Tareq Aziz, for years the international face of the brutal regime of hanged Iraqi president Saddam Hussein, is due back in the dock on Tuesday but without his team of foreign lawyers.
Aziz, 71, who served as foreign minister and deputy prime minister under Saddam, faces charges linked to the execution of 42 Baghdad merchants in 1992 and could be sentenced to death if convicted.
His trial began in Baghdad last month but the first hearing was abruptly adjourned after Aziz said he wanted new lawyers because his Iraqi counsel Badie Izzat Aref was unable to attend for "security reasons."
The team of foreign lawyers who had agreed to defend Aziz will not be present in court on Tuesday as they were not granted visas to travel to Baghdad, his Amman-based son Ziad Aziz said.
They include French lawyer Jacques Verges, four Italian lawyers and a Lebanese-French attorney.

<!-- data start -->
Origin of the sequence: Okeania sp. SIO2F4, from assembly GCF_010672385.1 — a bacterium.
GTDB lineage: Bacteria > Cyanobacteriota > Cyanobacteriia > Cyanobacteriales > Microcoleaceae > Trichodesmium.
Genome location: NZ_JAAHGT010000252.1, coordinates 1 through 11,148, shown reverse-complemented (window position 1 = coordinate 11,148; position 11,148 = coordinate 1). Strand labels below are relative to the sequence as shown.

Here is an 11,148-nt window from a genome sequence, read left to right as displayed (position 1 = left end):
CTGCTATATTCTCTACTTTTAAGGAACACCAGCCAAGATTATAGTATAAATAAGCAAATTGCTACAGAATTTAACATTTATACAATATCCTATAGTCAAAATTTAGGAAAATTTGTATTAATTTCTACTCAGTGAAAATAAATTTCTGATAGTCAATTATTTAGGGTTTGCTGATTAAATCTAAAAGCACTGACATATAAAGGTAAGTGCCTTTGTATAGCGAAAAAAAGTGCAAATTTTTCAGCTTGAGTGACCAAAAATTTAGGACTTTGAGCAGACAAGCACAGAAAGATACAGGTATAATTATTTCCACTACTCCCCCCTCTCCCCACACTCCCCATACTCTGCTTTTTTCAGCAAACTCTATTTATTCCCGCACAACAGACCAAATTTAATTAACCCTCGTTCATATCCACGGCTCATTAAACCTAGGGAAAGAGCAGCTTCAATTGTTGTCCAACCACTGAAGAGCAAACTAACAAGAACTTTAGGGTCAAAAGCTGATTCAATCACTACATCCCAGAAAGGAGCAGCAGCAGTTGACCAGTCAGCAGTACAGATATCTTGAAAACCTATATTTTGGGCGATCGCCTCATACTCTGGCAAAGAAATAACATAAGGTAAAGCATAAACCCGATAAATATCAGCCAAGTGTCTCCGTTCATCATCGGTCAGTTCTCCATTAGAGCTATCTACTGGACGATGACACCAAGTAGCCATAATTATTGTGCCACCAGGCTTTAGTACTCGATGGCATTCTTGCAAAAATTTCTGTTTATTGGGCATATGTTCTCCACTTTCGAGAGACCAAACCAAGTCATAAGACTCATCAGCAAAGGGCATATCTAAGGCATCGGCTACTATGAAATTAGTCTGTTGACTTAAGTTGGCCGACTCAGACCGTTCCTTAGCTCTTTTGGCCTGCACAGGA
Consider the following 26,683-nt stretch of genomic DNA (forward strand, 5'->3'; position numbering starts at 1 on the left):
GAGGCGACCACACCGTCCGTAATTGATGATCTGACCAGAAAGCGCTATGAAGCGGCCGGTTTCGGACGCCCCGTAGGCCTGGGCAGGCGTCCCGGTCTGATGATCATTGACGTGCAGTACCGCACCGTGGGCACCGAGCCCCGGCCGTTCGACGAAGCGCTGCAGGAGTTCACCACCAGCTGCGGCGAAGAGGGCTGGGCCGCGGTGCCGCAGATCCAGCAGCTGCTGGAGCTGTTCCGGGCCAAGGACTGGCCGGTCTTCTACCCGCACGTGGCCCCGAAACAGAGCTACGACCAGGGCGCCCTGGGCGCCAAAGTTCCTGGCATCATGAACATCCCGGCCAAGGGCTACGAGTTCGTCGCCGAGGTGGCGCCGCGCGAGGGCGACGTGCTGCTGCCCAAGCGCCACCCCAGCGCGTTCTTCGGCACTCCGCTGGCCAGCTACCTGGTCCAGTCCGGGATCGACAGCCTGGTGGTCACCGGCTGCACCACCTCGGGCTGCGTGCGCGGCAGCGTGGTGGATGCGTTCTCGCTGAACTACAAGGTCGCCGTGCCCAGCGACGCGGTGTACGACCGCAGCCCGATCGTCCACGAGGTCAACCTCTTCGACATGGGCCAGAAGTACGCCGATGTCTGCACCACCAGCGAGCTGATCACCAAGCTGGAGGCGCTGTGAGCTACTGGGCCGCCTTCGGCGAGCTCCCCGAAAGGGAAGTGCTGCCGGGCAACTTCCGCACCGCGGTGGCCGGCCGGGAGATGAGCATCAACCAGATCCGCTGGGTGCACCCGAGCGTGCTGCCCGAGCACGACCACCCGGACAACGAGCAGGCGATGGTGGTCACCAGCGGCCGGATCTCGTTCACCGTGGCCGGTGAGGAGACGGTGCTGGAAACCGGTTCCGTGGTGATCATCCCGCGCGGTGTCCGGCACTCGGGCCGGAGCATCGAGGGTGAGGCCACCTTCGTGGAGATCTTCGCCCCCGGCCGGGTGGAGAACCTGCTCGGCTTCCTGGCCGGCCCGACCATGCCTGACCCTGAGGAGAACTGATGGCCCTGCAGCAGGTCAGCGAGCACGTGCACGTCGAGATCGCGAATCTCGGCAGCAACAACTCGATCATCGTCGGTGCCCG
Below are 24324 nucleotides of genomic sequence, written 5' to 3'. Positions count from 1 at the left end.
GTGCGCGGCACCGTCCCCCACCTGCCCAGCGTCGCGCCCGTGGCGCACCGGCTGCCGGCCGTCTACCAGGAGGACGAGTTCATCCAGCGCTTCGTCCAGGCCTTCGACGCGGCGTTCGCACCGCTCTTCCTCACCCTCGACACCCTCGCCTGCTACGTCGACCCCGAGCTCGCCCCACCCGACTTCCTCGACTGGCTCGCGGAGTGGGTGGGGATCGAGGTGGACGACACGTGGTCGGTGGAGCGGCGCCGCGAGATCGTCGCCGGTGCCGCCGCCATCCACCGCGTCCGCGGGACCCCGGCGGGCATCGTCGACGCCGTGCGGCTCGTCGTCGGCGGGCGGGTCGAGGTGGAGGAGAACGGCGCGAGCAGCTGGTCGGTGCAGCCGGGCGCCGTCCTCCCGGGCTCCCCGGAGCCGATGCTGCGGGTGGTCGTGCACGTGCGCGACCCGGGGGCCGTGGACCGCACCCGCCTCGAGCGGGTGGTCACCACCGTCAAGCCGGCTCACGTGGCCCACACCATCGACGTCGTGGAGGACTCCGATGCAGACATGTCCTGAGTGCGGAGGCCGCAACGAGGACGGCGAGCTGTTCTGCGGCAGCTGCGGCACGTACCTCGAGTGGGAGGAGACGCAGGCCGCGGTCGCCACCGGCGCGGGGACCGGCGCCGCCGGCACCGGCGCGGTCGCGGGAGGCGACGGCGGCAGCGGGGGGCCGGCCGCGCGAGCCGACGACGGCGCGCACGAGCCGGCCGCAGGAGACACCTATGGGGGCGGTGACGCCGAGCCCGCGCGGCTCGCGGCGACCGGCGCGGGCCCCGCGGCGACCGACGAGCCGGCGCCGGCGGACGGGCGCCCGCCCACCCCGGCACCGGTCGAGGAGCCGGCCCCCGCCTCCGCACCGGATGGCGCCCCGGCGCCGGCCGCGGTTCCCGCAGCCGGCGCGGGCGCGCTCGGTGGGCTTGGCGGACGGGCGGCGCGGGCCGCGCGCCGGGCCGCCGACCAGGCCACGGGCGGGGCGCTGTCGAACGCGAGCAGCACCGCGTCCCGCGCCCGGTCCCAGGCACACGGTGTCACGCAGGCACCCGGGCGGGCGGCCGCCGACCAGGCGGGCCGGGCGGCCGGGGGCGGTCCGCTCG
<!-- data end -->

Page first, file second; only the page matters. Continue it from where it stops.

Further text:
Aziz is being tried at the Baghdad court presided over by the same judge who sentenced Saddam to death for his role in the killing of 148 Shiite civilians after an assassination attempt against him in 1982.
Saddam was hanged on December 30, 2006. Aziz also faces the prospect of death by hanging or life in jail if convicted.
Aziz's lawyers had wanted the trial to be moved to Iraqi Kurdistan in the relatively quiet north of the country or to be transferred abroad to ensure it is not influenced by the Baghdad government.
He surrendered to US forces in April 2003 shortly after the invasion and stands accused, with seven others, of executing businessmen for hiking food prices at a time when Iraq was under tight UN economic sanctions.
Prosecutors have said that the victims were arrested in Baghdad's wholesale markets and executed after a speedy trial in 1992. They also charge that Saddam's regime then seized their money and property.
Aziz, Ali Hassan al-Majid -- otherwise known as Chemical Ali -- and Saddam's half-brother Watban Ibrahim al-Hassan are the most high profile of the eight defendants.
Aziz was born in Iraq's main northern city of Mosul to a Chaldean Catholic family. He changed his given name, Michael Yuhanna, to Tareq Aziz to prevent any Arab nationalist hostility to his Christian background.